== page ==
It does not matter how large I write
, it will not make it any more true. Unfortunately the fact that Red-Eye three months ago had a stab at a similar plot and succeeded with more aplomb and without resorting to a plot that bears absolutely no scrutiny at all. In Red-Eye the victim was picked because she had access to a room which could be used for an assassination. In Flightplan she is picked to be a victim because:
a) she has a dead husband
b) she has a very quiet child
d) she is played by Jodie Foster, so will piss a lot of people quite quickly
It turns out that a) was not even a coincidence. So instead the film has to work out when it switches track (as it clearly will) from psychological to action. Unfortunately the more it prepares for the action the less convincing the psychological bit is. And it isn’t. There is only one possible bad guy in the film, so its barely a revelation when he turns bad. The fact that his plan is SO RUBBISH just makes it worse.

Flightplan is about the fifteenth film to try to do Die Hard On A Plane, apparently the Holy Grail of the Die Hard genre. So Passenger 57, Air Force One, Turbulence, Executive Decision, Red-Eye et al* suffer from planes being too claustrophobic. The genre thrives on enclosed spaces but planes are too enclosed, not to mention the fact that its tricky to sneak gins on or use them. Flightplan cheats a bit by making this the biggest passenger plane ever, and then seemingly squanders its acres of extra space (and Cray supercomputer). Moratorium on Die Hard On A Plane please.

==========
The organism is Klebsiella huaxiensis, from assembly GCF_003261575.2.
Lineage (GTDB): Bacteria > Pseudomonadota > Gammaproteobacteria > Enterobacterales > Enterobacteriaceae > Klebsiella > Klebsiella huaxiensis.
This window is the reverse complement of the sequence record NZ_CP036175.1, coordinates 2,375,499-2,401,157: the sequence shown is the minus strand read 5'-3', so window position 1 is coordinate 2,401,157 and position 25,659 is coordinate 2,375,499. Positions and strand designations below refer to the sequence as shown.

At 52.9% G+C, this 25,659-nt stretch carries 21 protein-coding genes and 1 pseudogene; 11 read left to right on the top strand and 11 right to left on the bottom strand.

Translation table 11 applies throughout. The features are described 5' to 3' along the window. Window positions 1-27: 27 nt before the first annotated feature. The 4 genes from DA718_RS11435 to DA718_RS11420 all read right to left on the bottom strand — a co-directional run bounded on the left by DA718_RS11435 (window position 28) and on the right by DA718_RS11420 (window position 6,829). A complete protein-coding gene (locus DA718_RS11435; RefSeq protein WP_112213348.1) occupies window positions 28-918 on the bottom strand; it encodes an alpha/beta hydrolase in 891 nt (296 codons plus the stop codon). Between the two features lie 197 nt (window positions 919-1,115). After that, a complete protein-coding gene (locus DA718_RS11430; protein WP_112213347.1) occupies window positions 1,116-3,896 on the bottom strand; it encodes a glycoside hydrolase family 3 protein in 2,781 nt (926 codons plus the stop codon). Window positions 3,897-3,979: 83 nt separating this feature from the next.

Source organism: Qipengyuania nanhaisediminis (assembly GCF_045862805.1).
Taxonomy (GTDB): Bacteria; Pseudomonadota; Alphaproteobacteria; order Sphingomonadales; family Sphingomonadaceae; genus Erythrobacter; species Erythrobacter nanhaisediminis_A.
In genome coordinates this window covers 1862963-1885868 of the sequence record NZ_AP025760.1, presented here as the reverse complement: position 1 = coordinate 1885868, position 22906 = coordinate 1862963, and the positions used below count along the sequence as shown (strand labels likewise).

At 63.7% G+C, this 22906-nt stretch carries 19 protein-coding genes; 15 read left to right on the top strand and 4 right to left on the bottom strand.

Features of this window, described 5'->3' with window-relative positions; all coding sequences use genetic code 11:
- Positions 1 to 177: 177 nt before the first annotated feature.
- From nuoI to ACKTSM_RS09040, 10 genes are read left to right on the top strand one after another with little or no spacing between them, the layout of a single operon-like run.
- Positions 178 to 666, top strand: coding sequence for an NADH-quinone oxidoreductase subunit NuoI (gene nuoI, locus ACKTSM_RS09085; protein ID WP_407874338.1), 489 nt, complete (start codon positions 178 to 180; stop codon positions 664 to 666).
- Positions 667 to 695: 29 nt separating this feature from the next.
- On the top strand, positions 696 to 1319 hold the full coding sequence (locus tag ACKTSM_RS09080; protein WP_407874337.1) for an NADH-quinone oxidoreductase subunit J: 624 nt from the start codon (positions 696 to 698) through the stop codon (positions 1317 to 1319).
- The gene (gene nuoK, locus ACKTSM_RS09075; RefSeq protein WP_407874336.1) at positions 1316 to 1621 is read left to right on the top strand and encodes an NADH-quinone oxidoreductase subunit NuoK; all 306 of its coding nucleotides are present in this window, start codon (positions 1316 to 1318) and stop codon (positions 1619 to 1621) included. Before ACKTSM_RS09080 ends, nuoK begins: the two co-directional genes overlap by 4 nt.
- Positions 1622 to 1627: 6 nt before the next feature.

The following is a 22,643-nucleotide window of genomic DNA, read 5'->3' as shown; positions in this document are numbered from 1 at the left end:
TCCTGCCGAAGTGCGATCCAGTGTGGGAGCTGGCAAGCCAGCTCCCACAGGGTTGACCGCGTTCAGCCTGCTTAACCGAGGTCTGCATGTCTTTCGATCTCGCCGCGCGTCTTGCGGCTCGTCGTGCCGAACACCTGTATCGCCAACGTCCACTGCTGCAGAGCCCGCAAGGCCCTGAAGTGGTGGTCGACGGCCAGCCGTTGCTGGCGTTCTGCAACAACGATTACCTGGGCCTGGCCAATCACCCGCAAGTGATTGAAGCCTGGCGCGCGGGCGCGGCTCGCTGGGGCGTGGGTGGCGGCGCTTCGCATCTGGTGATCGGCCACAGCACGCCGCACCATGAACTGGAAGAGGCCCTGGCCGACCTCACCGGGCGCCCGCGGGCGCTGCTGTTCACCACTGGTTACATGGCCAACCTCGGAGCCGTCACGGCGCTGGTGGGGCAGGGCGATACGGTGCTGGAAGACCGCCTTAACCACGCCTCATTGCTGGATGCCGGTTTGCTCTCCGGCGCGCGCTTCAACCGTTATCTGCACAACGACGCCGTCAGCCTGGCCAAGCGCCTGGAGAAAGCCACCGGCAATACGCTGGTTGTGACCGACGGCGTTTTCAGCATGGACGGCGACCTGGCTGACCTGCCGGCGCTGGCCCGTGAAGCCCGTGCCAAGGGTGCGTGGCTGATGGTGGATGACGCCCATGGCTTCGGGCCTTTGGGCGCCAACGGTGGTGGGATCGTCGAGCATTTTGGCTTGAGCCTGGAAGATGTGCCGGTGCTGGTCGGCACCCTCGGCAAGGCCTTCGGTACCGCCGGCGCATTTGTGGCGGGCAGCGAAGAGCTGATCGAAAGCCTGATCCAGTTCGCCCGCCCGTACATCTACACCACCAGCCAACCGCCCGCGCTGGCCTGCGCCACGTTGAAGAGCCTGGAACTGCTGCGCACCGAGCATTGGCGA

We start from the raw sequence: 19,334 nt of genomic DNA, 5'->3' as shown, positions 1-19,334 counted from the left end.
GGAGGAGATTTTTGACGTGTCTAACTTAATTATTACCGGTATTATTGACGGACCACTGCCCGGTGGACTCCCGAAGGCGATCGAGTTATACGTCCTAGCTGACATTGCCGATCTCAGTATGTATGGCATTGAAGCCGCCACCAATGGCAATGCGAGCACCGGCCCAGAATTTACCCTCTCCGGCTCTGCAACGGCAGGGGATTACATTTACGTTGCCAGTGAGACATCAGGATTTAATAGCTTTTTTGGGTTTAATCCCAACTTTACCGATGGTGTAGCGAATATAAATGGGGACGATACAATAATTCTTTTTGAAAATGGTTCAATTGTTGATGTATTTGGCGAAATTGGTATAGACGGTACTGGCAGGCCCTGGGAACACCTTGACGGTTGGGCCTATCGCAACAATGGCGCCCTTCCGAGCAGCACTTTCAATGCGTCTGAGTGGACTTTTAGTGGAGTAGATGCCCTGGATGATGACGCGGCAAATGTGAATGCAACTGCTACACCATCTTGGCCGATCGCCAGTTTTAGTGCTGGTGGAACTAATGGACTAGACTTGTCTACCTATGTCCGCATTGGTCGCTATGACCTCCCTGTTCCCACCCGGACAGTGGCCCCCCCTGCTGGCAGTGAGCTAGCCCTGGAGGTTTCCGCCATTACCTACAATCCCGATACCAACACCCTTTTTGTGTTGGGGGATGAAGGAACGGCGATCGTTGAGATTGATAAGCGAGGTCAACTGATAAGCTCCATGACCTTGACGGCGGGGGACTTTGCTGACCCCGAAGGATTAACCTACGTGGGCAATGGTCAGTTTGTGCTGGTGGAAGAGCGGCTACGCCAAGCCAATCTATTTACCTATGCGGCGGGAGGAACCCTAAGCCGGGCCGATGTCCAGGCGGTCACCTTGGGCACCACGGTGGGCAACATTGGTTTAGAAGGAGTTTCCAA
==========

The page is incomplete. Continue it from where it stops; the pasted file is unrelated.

Also moratorium on the “Is He Isn’t He An Arab Terrorist”. This character is no so much a cliché that he is impossible to write. He can be both the nicest guy in the world and a terrorist in the same film: thus removing any aspect of suspense the character might bring to the film. Instead they just bring you out of the film, illustrating the writers lack of moxie.

Oh, and isn’t Erika Christensen the poor man’s Julia Stiles?

*Not to be confused with El Al.